The UCI is claiming jurisdiction over USADA's case and has asked for the Agency's evidence to be handed over in order to be assessed by an independent panel. USADA argues that turning over their evidence from the two-year investigation which culminated in Armstrong, Johan Bruyneel, Dr. Pedro Celaye, Dr. Luis Garcia del Moral, Dr. Michele Ferrari, and soigneur Pepe Marti all being charged with doping offences, would be like "the fox guarding the henhouse".
In a statement released on Saturday, reiterates its case, claiming that USADA has refused to share evidence.
Following public statement made by USADA on the position of the UCI regarding the disciplinary proceedings it opened against six persons the UCI wants to clarify.
After the Federal Department of Justice dropped its investigation into alleged doping fraud within the US Postal Cycling team, USADA continues to allege that such conspiracy took place indeed with the participants having committed the most serious doping offences over some fifteen years of time.
When Floyd Landis formulated his accusations in an e-mail sent on 30 April 2010 to USA Cycling, a UCI member federation, the UCI asked several national federations to conduct investigations. This included USADA that was acting on behalf of USA Cycling.
The UCI received no other information from USADA than that it opened disciplinary proceedings against six respondents on 12 June 2012.
Three respondents were banned for life because they didn't respond or didn't...
Armstrong and van Garderen lead donations
The fires that swept through Colorado Springs in June destroyed over 300 homes, leaving at least one person dead, but the heavily populated cycling city has bonded together to raise funds for those effected.
It started when Optum Pro Cycling's Michael Creed, a resident of Colorado, attempted to pitch in with the efforts of the Red Cross. However, with no training or expertise, Creed said he felt helpless to aid his community.
"I've just tried to raise as much cash as possible," he told Cyclingnews. "That's become the goal. It would be great to give back to the city in some way."
Creed opened his address book and began contacting riders from the peloton.
"The first guy I contacted was Lance Armstrong. He's donated a Tour de France race manual from one of his wins. It's signed and it has his race number on it. He responded really quickly. There are other guys too: [Levi] Leipheimer, [Chris] Horner, Taylor Phinney, [Danny] Pate, [cycling companies] Time and Orbea, Ben King. We've got a lot of cool stuff. Trek sent in [George] Hincapie's old time trial bike and Pate has an old Cervelo. Then, guys from the Tour, [Tejay] van Garderen and [Peter] Sagan donated signed white and green jerseys from the Tour.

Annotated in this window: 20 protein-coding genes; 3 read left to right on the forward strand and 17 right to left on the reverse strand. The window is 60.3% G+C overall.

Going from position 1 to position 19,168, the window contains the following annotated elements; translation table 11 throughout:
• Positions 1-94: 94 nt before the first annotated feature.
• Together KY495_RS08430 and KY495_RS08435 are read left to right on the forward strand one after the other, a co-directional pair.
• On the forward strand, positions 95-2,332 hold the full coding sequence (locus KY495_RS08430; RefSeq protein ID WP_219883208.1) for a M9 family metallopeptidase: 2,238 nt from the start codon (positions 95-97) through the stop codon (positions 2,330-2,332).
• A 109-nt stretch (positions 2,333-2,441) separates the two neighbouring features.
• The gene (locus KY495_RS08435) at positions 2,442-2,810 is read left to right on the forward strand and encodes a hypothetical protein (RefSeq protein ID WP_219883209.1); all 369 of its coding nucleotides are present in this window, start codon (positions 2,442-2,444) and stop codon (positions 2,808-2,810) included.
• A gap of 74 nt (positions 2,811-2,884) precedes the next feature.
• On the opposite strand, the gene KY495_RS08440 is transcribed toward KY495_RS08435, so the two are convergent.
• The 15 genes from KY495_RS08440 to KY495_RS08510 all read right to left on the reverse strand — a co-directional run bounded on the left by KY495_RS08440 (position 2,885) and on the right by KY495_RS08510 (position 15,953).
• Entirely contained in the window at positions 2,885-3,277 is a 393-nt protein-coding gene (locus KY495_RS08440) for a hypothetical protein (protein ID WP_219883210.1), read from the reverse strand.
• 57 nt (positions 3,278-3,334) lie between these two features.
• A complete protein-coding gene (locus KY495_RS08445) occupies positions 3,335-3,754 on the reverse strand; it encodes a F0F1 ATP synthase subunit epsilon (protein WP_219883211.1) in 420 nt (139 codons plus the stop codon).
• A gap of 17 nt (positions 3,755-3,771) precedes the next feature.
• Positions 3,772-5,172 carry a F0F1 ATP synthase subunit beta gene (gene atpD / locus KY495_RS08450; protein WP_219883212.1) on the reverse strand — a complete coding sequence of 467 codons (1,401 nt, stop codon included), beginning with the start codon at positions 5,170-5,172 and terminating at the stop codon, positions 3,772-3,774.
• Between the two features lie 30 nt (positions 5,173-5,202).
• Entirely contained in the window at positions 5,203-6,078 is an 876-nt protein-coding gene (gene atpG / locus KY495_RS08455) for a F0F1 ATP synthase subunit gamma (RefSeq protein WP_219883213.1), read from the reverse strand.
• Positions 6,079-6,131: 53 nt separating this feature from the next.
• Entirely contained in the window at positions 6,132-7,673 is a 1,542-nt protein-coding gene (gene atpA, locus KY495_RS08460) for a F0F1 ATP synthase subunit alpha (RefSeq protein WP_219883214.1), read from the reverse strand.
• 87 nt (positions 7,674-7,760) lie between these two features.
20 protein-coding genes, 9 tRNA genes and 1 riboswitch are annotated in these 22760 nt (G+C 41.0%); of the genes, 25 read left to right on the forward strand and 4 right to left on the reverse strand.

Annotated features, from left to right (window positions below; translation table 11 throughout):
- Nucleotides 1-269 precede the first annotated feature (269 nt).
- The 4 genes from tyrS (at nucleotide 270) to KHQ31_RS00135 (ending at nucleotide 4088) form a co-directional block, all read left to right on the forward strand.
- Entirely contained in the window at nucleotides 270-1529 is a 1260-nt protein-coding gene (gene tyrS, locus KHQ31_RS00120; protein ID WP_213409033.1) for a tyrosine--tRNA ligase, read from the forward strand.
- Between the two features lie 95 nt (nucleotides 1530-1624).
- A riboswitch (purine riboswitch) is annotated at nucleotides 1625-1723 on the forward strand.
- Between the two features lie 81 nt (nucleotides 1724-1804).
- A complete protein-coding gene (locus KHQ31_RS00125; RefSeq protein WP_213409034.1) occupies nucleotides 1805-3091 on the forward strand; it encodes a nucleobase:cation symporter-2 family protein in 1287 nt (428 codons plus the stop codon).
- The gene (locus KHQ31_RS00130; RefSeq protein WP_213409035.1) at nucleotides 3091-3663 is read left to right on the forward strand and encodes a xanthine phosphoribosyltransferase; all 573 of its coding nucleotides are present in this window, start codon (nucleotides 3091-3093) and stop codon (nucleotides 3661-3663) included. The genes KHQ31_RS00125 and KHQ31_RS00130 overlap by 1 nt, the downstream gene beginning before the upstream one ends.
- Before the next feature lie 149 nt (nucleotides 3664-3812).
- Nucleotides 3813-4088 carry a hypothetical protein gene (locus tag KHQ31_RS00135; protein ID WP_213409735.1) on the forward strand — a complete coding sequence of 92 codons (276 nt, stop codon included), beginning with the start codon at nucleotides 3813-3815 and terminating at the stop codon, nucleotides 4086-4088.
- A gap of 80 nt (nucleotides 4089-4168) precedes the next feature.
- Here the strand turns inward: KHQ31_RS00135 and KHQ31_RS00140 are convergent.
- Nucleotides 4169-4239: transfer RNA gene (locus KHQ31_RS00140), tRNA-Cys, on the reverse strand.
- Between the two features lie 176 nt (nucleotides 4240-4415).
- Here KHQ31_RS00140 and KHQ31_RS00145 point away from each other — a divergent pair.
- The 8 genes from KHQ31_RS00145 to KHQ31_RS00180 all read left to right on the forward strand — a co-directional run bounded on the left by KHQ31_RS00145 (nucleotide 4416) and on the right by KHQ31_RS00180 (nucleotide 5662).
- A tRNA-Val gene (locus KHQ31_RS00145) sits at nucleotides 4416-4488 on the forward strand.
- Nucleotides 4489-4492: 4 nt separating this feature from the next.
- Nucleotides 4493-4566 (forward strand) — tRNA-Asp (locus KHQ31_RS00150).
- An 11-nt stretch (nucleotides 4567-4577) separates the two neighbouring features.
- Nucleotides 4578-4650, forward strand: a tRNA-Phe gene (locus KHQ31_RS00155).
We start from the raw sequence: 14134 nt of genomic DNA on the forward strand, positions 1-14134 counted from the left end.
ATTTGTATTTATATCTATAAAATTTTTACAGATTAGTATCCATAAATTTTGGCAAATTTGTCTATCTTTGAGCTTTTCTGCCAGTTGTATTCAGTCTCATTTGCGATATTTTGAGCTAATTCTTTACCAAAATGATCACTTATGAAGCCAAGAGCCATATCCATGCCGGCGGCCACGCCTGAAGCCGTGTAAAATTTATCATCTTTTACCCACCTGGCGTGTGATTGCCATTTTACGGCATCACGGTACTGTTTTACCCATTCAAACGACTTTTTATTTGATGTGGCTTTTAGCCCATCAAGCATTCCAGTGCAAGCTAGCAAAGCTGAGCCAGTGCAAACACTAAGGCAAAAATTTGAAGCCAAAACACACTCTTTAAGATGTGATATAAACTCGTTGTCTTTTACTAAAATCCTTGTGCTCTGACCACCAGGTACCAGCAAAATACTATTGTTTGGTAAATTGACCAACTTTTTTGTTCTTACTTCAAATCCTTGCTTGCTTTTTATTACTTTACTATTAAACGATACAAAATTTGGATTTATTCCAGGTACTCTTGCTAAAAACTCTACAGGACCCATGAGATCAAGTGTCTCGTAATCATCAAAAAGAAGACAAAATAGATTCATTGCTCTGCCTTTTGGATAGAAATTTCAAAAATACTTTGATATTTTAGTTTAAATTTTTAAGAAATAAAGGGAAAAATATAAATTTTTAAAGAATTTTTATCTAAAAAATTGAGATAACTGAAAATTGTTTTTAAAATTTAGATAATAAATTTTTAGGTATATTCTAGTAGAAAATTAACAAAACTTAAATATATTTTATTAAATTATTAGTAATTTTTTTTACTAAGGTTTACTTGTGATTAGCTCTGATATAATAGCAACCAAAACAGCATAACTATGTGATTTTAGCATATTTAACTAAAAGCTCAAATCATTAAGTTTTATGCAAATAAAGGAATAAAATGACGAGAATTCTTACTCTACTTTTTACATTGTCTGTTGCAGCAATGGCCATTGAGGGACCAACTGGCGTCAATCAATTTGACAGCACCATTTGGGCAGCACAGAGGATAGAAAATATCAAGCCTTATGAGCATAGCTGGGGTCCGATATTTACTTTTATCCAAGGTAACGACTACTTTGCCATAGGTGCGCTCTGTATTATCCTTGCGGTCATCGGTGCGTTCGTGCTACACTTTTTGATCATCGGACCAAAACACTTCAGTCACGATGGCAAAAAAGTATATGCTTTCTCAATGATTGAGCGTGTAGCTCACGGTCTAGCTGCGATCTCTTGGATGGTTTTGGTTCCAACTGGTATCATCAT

"Another cool thing is that so many other people are helping out. People just donated things like sunglasses and sent them in."
Creed has enlisted the help of the Pro's Closet and all of the donated items will appear on their eBay page for auction between August 8-15 (none of the items are yet listed on the current page): http://stores.ebay.com/The-Pros-Closet/_i.html
Champion System Australian confident of strong back end to 2012
Riding for the Uni-SA - Australia composite team, the Tasmanian bounced back from the disappointment of missing the cut during the Leopard - Trek - RadioShack merger with the biggest win of his career, Stage 2 of the Tour Down Under in a memorable 80 kilometre solo breakaway at Stirling. Since then, the 27-year-old told Cyclingnews that it's been a bit of a struggle with Champion System racing across three continents.
"My season started really well with my win in the TDU, since then I have not had the best year. I have struggled to find my rhythm again with all the travelling," Clarke explained. "I have not lost anything I just need to find my rhythm again and I will be back and I will get results."
Ever the optimist, Clarke having raced so far in Australia, Qatar, Oman, Europe, Japan, USA, Canada and China said that travelling in Japan after winning the opening stage of the Tour of Japan, proved a highlight.
"We had some spare time and visited the temples in Kyoto; I liked the culture and food."
For the past week, Clarke and his Champion System teammates have been based in Utah in preparation for the 885km UCI 2.1-rated Tour of Utah which gets underway on Tuesday. A race for climbers, and not really suited to Clarke's 192-centimetre, 80-kilo frame, he will be on the lookout for the breakaway opportunities which have become a trademark throughout his career.
"I'm also looking forward to the team time trial...
Mid-race crash almost ruined gold medal hopes
Lasse Norman Hansen (Denmark) made history to become the first ever athlete to win gold in the Omnium at the Olympic Games. Hansen secured his win with a personal best in the Kilo with a time of 1:02.314. However the Dane's most impressive ride was an event beforehand, in the 15 kilometre scratch race. Heading into the race, and sitting third in the overall standings, Hansen was a marked man. His race took a turn for the worse when he crashed mid-way through. Once back on his bike, the Dane, fuelled by pure adrenalin, attacked from the field to take a lap. It moved him into the overall lead with just the Kilo to come and effectively saved his race.
"It feels fantastic," he told Cyclingnews after the medal ceremony.
"It's a crazy feeling and can't be described in words."
"When I came to the Kilo I just had to go flat out. There was no way back and I was just killing myself to do the best Kilo I've eve done. I did it. That was the fastest ever time I've done by 0.8 seconds, and it was a new Danish record. All I looked at was the black line in front of me. I killed it and that's all that matters. The gold was on the horizon and I just did what I had to do," he told Cyclingnews.
However it was Hansen's crash, remount and lap that really stood out from the six events. Ed Clancy, who secured bronze for Great Britain, paid tribute to the Dane's ride and admitted it had been his fault for Hansen's crash.
"At first I thought... that's my chance gone," Hansen said.
"I thought I'm out and I can't do it anymore. But I got back on the bike and I actually didn't feel that bad. I got the lap alone. I had the power and the belief and it's just been a rollercoaster of emotions. In Denmark we race through the heart. We wanted it so much."
This was the Omnium's first...